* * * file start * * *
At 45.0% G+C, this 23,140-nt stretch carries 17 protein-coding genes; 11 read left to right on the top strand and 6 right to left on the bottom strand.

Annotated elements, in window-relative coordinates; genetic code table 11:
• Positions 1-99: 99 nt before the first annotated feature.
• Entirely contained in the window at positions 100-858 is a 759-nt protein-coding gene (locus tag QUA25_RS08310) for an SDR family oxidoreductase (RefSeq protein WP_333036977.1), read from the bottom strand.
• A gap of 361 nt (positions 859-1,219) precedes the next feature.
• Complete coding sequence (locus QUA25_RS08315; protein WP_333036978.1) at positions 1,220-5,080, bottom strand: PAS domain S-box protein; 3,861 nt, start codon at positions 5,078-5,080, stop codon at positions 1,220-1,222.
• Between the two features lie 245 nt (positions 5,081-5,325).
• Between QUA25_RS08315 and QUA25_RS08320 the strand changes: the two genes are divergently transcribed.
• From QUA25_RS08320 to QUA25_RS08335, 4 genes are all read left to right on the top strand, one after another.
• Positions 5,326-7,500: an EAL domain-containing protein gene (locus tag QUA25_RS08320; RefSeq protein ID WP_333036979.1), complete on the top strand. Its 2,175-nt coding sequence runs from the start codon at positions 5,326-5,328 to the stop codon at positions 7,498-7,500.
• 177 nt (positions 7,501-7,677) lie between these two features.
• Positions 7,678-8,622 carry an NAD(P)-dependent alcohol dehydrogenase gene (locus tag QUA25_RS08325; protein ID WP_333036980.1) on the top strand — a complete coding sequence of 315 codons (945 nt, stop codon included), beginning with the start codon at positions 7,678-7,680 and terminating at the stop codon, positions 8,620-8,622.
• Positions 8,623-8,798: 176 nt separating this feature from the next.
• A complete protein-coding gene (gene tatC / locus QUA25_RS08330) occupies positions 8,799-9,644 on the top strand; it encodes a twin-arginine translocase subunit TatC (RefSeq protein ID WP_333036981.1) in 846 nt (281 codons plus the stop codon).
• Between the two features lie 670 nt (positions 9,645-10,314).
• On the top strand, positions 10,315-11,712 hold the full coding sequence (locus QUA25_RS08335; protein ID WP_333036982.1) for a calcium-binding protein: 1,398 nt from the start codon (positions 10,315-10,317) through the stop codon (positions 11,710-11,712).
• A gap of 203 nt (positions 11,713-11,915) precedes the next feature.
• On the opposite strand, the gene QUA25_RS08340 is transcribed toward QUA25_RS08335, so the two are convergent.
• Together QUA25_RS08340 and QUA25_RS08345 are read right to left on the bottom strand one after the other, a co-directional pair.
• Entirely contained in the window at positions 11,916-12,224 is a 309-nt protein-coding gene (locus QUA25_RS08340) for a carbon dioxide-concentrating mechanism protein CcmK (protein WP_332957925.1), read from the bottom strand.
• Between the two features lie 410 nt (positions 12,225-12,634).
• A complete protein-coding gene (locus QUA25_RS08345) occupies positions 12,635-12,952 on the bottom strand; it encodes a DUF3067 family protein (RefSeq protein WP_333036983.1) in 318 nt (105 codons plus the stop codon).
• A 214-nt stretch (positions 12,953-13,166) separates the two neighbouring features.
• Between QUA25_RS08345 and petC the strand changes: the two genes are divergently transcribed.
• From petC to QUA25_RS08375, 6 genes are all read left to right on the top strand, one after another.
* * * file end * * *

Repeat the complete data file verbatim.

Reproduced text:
At 45.0% G+C, this 23,140-nt stretch carries 17 protein-coding genes; 11 read left to right on the top strand and 6 right to left on the bottom strand.

Annotated elements, in window-relative coordinates; genetic code table 11:
• Positions 1-99: 99 nt before the first annotated feature.
• Entirely contained in the window at positions 100-858 is a 759-nt protein-coding gene (locus tag QUA25_RS08310) for an SDR family oxidoreductase (RefSeq protein WP_333036977.1), read from the bottom strand.
• A gap of 361 nt (positions 859-1,219) precedes the next feature.
• Complete coding sequence (locus QUA25_RS08315; protein WP_333036978.1) at positions 1,220-5,080, bottom strand: PAS domain S-box protein; 3,861 nt, start codon at positions 5,078-5,080, stop codon at positions 1,220-1,222.
• Between the two features lie 245 nt (positions 5,081-5,325).
• Between QUA25_RS08315 and QUA25_RS08320 the strand changes: the two genes are divergently transcribed.
• From QUA25_RS08320 to QUA25_RS08335, 4 genes are all read left to right on the top strand, one after another.
• Positions 5,326-7,500: an EAL domain-containing protein gene (locus tag QUA25_RS08320; RefSeq protein ID WP_333036979.1), complete on the top strand. Its 2,175-nt coding sequence runs from the start codon at positions 5,326-5,328 to the stop codon at positions 7,498-7,500.
• 177 nt (positions 7,501-7,677) lie between these two features.
• Positions 7,678-8,622 carry an NAD(P)-dependent alcohol dehydrogenase gene (locus tag QUA25_RS08325; protein ID WP_333036980.1) on the top strand — a complete coding sequence of 315 codons (945 nt, stop codon included), beginning with the start codon at positions 7,678-7,680 and terminating at the stop codon, positions 8,620-8,622.
• Positions 8,623-8,798: 176 nt separating this feature from the next.
• A complete protein-coding gene (gene tatC / locus QUA25_RS08330) occupies positions 8,799-9,644 on the top strand; it encodes a twin-arginine translocase subunit TatC (RefSeq protein ID WP_333036981.1) in 846 nt (281 codons plus the stop codon).
• Between the two features lie 670 nt (positions 9,645-10,314).
• On the top strand, positions 10,315-11,712 hold the full coding sequence (locus QUA25_RS08335; protein ID WP_333036982.1) for a calcium-binding protein: 1,398 nt from the start codon (positions 10,315-10,317) through the stop codon (positions 11,710-11,712).
• A gap of 203 nt (positions 11,713-11,915) precedes the next feature.
• On the opposite strand, the gene QUA25_RS08340 is transcribed toward QUA25_RS08335, so the two are convergent.
• Together QUA25_RS08340 and QUA25_RS08345 are read right to left on the bottom strand one after the other, a co-directional pair.
• Entirely contained in the window at positions 11,916-12,224 is a 309-nt protein-coding gene (locus QUA25_RS08340) for a carbon dioxide-concentrating mechanism protein CcmK (protein WP_332957925.1), read from the bottom strand.
• Between the two features lie 410 nt (positions 12,225-12,634).
• A complete protein-coding gene (locus QUA25_RS08345) occupies positions 12,635-12,952 on the bottom strand; it encodes a DUF3067 family protein (RefSeq protein WP_333036983.1) in 318 nt (105 codons plus the stop codon).
• A 214-nt stretch (positions 12,953-13,166) separates the two neighbouring features.
• Between QUA25_RS08345 and petC the strand changes: the two genes are divergently transcribed.
• From petC to QUA25_RS08375, 6 genes are all read left to right on the top strand, one after another.